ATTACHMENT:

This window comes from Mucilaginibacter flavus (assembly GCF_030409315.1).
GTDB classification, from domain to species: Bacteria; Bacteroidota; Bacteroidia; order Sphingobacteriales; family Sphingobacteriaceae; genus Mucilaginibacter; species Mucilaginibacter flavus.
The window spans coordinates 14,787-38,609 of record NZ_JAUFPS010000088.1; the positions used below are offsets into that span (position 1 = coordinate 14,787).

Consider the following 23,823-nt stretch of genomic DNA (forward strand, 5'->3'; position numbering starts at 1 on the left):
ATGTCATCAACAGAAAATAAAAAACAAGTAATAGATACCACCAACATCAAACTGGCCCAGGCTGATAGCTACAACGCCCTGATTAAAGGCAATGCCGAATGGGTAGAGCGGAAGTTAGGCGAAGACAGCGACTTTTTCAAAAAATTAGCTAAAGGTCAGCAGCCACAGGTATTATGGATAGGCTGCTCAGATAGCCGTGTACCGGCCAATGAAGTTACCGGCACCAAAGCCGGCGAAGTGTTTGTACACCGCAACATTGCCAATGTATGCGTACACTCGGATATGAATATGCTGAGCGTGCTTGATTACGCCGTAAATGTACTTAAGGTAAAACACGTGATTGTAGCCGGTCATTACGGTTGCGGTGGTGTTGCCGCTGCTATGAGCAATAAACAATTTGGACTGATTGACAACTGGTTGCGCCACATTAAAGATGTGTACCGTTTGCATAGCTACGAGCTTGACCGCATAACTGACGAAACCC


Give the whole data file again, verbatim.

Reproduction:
This window comes from Mucilaginibacter flavus (assembly GCF_030409315.1).
GTDB classification, from domain to species: Bacteria; Bacteroidota; Bacteroidia; order Sphingobacteriales; family Sphingobacteriaceae; genus Mucilaginibacter; species Mucilaginibacter flavus.
The window spans coordinates 14,787-38,609 of record NZ_JAUFPS010000088.1; the positions used below are offsets into that span (position 1 = coordinate 14,787).

Consider the following 23,823-nt stretch of genomic DNA (forward strand, 5'->3'; position numbering starts at 1 on the left):
ATGTCATCAACAGAAAATAAAAAACAAGTAATAGATACCACCAACATCAAACTGGCCCAGGCTGATAGCTACAACGCCCTGATTAAAGGCAATGCCGAATGGGTAGAGCGGAAGTTAGGCGAAGACAGCGACTTTTTCAAAAAATTAGCTAAAGGTCAGCAGCCACAGGTATTATGGATAGGCTGCTCAGATAGCCGTGTACCGGCCAATGAAGTTACCGGCACCAAAGCCGGCGAAGTGTTTGTACACCGCAACATTGCCAATGTATGCGTACACTCGGATATGAATATGCTGAGCGTGCTTGATTACGCCGTAAATGTACTTAAGGTAAAACACGTGATTGTAGCCGGTCATTACGGTTGCGGTGGTGTTGCCGCTGCTATGAGCAATAAACAATTTGGACTGATTGACAACTGGTTGCGCCACATTAAAGATGTGTACCGTTTGCATAGCTACGAGCTTGACCGCATAACTGACGAAACCC